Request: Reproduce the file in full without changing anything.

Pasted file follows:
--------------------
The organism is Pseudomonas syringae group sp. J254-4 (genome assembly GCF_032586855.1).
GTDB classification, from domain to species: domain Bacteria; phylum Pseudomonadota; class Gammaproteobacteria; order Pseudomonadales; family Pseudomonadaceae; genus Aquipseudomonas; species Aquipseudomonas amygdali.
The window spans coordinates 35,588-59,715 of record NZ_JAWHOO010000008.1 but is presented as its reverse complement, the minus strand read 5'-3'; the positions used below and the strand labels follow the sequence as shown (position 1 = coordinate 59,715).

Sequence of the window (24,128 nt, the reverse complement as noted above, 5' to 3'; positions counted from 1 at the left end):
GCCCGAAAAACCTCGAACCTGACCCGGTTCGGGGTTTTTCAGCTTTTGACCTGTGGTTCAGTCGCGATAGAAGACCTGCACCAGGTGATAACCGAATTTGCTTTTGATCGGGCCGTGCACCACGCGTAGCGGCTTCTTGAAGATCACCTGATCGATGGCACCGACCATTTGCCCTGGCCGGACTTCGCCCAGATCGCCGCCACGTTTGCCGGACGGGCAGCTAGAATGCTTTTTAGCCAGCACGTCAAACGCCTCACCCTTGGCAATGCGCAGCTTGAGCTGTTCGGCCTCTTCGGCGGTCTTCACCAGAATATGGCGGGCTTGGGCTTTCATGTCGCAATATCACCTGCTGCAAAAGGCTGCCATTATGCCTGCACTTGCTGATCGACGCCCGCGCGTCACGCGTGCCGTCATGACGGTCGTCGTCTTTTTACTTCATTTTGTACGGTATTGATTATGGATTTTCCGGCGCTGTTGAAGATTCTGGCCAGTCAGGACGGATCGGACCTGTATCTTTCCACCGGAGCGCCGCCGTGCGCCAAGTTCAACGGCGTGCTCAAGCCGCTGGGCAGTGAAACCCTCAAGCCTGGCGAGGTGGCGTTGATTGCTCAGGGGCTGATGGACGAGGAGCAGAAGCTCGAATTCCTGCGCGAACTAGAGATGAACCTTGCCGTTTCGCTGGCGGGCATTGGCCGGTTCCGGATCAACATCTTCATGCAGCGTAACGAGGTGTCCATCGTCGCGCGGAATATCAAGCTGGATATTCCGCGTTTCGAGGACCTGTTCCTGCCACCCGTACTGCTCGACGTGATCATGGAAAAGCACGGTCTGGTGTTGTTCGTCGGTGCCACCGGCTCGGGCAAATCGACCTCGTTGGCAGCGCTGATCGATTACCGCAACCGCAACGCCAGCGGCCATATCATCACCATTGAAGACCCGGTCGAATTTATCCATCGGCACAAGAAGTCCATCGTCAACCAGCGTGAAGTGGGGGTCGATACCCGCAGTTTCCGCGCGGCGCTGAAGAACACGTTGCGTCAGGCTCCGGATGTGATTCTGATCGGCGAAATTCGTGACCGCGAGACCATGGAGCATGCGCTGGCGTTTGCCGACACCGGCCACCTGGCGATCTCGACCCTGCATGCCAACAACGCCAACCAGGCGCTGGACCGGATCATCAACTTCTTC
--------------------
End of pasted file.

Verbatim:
The organism is Pseudomonas syringae group sp. J254-4 (genome assembly GCF_032586855.1).
GTDB classification, from domain to species: domain Bacteria; phylum Pseudomonadota; class Gammaproteobacteria; order Pseudomonadales; family Pseudomonadaceae; genus Aquipseudomonas; species Aquipseudomonas amygdali.
The window spans coordinates 35,588-59,715 of record NZ_JAWHOO010000008.1 but is presented as its reverse complement, the minus strand read 5'-3'; the positions used below and the strand labels follow the sequence as shown (position 1 = coordinate 59,715).

Sequence of the window (24,128 nt, the reverse complement as noted above, 5' to 3'; positions counted from 1 at the left end):
GCCCGAAAAACCTCGAACCTGACCCGGTTCGGGGTTTTTCAGCTTTTGACCTGTGGTTCAGTCGCGATAGAAGACCTGCACCAGGTGATAACCGAATTTGCTTTTGATCGGGCCGTGCACCACGCGTAGCGGCTTCTTGAAGATCACCTGATCGATGGCACCGACCATTTGCCCTGGCCGGACTTCGCCCAGATCGCCGCCACGTTTGCCGGACGGGCAGCTAGAATGCTTTTTAGCCAGCACGTCAAACGCCTCACCCTTGGCAATGCGCAGCTTGAGCTGTTCGGCCTCTTCGGCGGTCTTCACCAGAATATGGCGGGCTTGGGCTTTCATGTCGCAATATCACCTGCTGCAAAAGGCTGCCATTATGCCTGCACTTGCTGATCGACGCCCGCGCGTCACGCGTGCCGTCATGACGGTCGTCGTCTTTTTACTTCATTTTGTACGGTATTGATTATGGATTTTCCGGCGCTGTTGAAGATTCTGGCCAGTCAGGACGGATCGGACCTGTATCTTTCCACCGGAGCGCCGCCGTGCGCCAAGTTCAACGGCGTGCTCAAGCCGCTGGGCAGTGAAACCCTCAAGCCTGGCGAGGTGGCGTTGATTGCTCAGGGGCTGATGGACGAGGAGCAGAAGCTCGAATTCCTGCGCGAACTAGAGATGAACCTTGCCGTTTCGCTGGCGGGCATTGGCCGGTTCCGGATCAACATCTTCATGCAGCGTAACGAGGTGTCCATCGTCGCGCGGAATATCAAGCTGGATATTCCGCGTTTCGAGGACCTGTTCCTGCCACCCGTACTGCTCGACGTGATCATGGAAAAGCACGGTCTGGTGTTGTTCGTCGGTGCCACCGGCTCGGGCAAATCGACCTCGTTGGCAGCGCTGATCGATTACCGCAACCGCAACGCCAGCGGCCATATCATCACCATTGAAGACCCGGTCGAATTTATCCATCGGCACAAGAAGTCCATCGTCAACCAGCGTGAAGTGGGGGTCGATACCCGCAGTTTCCGCGCGGCGCTGAAGAACACGTTGCGTCAGGCTCCGGATGTGATTCTGATCGGCGAAATTCGTGACCGCGAGACCATGGAGCATGCGCTGGCGTTTGCCGACACCGGCCACCTGGCGATCTCGACCCTGCATGCCAACAACGCCAACCAGGCGCTGGACCGGATCATCAACTTCTTC